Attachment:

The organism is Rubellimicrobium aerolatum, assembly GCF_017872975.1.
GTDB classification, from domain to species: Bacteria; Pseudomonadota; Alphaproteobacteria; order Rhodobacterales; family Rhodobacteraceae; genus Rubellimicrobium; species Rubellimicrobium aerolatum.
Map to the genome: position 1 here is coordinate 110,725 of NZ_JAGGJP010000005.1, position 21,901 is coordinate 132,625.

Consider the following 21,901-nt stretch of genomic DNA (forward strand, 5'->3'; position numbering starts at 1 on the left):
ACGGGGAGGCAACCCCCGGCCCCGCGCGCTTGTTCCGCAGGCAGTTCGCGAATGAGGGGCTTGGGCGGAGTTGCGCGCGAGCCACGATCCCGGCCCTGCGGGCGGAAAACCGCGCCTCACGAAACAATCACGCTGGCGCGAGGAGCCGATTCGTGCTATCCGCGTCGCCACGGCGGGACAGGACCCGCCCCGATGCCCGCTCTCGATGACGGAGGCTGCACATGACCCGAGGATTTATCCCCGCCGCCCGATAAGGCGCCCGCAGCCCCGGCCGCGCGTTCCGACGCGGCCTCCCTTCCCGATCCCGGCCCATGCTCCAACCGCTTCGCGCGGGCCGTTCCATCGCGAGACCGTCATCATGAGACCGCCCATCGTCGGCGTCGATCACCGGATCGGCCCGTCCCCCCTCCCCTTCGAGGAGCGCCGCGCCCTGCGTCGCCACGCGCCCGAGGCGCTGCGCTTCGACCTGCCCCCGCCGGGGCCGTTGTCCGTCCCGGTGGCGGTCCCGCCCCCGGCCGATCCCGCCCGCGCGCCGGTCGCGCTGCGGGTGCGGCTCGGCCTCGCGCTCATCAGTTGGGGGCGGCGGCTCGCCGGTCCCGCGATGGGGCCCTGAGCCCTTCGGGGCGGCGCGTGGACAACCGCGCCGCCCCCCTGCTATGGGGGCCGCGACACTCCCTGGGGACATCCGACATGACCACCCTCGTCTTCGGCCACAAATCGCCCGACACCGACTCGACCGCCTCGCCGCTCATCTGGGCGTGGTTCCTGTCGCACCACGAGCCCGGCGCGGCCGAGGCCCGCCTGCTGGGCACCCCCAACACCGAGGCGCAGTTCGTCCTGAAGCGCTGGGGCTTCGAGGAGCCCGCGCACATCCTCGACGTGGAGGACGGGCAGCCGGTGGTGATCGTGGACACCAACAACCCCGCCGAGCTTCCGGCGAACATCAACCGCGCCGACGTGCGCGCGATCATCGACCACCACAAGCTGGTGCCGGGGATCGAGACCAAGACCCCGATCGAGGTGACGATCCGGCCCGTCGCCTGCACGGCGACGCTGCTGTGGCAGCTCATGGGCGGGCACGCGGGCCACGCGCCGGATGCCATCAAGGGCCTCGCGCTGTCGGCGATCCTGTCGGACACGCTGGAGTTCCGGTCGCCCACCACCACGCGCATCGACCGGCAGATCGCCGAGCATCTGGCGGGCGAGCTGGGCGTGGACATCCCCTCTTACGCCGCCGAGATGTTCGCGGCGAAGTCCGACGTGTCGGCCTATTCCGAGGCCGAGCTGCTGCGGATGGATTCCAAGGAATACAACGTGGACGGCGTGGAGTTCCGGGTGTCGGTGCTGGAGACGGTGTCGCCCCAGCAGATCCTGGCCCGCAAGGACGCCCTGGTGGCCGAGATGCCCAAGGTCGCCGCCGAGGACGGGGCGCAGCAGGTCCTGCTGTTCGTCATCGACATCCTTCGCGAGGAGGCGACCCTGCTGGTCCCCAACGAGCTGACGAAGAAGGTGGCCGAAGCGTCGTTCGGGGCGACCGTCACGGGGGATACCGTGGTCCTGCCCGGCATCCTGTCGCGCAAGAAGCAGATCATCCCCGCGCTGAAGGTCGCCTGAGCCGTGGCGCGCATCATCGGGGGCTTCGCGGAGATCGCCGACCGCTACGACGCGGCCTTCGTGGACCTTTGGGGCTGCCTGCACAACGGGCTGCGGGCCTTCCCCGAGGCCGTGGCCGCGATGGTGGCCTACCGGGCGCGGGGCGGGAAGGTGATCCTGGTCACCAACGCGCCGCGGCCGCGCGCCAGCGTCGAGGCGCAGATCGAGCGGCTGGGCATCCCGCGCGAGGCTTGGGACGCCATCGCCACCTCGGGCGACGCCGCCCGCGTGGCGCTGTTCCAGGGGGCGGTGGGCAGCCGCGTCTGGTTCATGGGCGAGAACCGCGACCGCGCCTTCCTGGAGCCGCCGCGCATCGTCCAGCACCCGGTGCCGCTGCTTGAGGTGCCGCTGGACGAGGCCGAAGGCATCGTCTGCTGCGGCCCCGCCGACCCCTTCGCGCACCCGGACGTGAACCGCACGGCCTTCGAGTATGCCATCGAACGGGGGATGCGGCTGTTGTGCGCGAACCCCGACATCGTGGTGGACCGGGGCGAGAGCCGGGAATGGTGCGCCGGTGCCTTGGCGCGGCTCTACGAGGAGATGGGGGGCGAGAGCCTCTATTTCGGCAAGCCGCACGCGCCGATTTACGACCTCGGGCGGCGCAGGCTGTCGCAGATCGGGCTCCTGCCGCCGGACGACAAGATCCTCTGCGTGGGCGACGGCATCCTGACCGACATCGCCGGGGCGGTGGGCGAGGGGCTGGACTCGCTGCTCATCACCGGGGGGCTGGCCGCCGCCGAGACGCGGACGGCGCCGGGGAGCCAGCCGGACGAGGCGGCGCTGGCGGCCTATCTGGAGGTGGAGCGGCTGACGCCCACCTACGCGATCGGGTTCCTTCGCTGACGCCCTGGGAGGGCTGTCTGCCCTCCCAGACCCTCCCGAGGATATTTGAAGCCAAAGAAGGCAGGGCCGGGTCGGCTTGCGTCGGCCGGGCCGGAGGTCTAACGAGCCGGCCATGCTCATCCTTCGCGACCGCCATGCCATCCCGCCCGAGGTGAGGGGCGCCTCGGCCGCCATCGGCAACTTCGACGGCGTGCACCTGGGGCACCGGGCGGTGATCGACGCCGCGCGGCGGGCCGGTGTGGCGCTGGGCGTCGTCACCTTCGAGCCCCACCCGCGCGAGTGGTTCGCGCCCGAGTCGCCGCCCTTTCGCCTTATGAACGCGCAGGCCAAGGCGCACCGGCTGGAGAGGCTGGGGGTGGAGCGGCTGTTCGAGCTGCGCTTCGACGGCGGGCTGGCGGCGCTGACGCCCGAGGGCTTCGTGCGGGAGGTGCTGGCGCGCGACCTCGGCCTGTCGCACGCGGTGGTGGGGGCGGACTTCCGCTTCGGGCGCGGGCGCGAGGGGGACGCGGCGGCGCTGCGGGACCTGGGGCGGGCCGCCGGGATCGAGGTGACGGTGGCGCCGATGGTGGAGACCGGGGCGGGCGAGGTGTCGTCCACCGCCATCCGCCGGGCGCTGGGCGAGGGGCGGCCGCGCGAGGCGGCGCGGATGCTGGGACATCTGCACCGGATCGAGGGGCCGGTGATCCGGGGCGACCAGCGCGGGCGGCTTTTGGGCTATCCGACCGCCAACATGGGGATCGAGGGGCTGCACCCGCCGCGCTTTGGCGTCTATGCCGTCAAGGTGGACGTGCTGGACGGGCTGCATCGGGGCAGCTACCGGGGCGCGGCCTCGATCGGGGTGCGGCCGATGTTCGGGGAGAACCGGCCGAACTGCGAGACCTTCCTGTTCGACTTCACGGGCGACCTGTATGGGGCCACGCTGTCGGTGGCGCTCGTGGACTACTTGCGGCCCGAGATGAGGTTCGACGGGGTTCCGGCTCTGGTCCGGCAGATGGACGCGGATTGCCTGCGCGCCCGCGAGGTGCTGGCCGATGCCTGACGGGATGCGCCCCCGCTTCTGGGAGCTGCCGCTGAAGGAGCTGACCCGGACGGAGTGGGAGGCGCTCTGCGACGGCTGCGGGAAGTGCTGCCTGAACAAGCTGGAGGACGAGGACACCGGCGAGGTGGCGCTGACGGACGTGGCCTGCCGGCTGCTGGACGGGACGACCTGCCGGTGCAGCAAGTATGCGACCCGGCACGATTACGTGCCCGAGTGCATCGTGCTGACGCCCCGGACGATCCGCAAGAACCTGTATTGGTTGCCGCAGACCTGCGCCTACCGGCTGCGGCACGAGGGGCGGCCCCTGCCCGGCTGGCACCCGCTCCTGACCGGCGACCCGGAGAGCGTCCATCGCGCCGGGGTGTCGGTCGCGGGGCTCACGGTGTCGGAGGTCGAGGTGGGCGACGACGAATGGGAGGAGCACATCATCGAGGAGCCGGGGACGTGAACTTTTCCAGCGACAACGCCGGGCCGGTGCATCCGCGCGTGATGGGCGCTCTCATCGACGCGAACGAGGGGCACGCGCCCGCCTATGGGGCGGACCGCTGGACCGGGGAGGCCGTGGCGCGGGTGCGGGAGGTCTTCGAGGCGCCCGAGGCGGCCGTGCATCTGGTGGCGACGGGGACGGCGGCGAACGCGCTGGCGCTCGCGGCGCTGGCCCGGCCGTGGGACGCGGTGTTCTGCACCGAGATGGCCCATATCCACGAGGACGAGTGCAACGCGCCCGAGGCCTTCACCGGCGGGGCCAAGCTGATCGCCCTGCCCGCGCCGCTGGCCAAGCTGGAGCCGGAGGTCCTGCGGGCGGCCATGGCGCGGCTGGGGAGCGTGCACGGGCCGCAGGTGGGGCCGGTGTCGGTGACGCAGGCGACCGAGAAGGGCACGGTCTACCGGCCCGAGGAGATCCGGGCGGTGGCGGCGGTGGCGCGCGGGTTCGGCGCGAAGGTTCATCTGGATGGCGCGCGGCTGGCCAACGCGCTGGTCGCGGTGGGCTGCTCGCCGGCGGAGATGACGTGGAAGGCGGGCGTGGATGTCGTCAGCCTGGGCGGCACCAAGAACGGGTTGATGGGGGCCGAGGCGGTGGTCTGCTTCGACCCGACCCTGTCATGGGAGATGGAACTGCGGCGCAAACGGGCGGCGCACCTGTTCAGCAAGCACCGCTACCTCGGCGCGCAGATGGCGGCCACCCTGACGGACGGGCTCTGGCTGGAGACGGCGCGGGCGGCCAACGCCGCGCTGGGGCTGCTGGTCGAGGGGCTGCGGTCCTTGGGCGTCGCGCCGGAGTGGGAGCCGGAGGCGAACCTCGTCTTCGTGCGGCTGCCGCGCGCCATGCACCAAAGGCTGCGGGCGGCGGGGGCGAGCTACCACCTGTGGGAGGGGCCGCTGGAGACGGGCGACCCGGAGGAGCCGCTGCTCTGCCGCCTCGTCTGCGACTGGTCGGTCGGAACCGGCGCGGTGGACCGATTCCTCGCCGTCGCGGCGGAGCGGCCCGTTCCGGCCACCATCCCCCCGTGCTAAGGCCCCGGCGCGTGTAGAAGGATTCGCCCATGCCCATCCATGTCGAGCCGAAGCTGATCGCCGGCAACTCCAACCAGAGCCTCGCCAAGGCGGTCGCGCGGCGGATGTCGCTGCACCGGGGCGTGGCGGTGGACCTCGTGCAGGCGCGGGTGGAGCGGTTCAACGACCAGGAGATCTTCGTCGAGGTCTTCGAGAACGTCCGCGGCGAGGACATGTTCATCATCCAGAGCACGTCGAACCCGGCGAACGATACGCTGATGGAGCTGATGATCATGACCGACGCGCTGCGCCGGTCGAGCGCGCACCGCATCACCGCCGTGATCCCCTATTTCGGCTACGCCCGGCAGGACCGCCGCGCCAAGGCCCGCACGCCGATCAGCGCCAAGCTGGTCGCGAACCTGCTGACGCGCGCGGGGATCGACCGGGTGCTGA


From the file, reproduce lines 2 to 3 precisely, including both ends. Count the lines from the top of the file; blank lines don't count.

GTDB classification, from domain to species: Bacteria; Pseudomonadota; Alphaproteobacteria; order Rhodobacterales; family Rhodobacteraceae; genus Rubellimicrobium; species Rubellimicrobium aerolatum.
Map to the genome: position 1 here is coordinate 110,725 of NZ_JAGGJP010000005.1, position 21,901 is coordinate 132,625.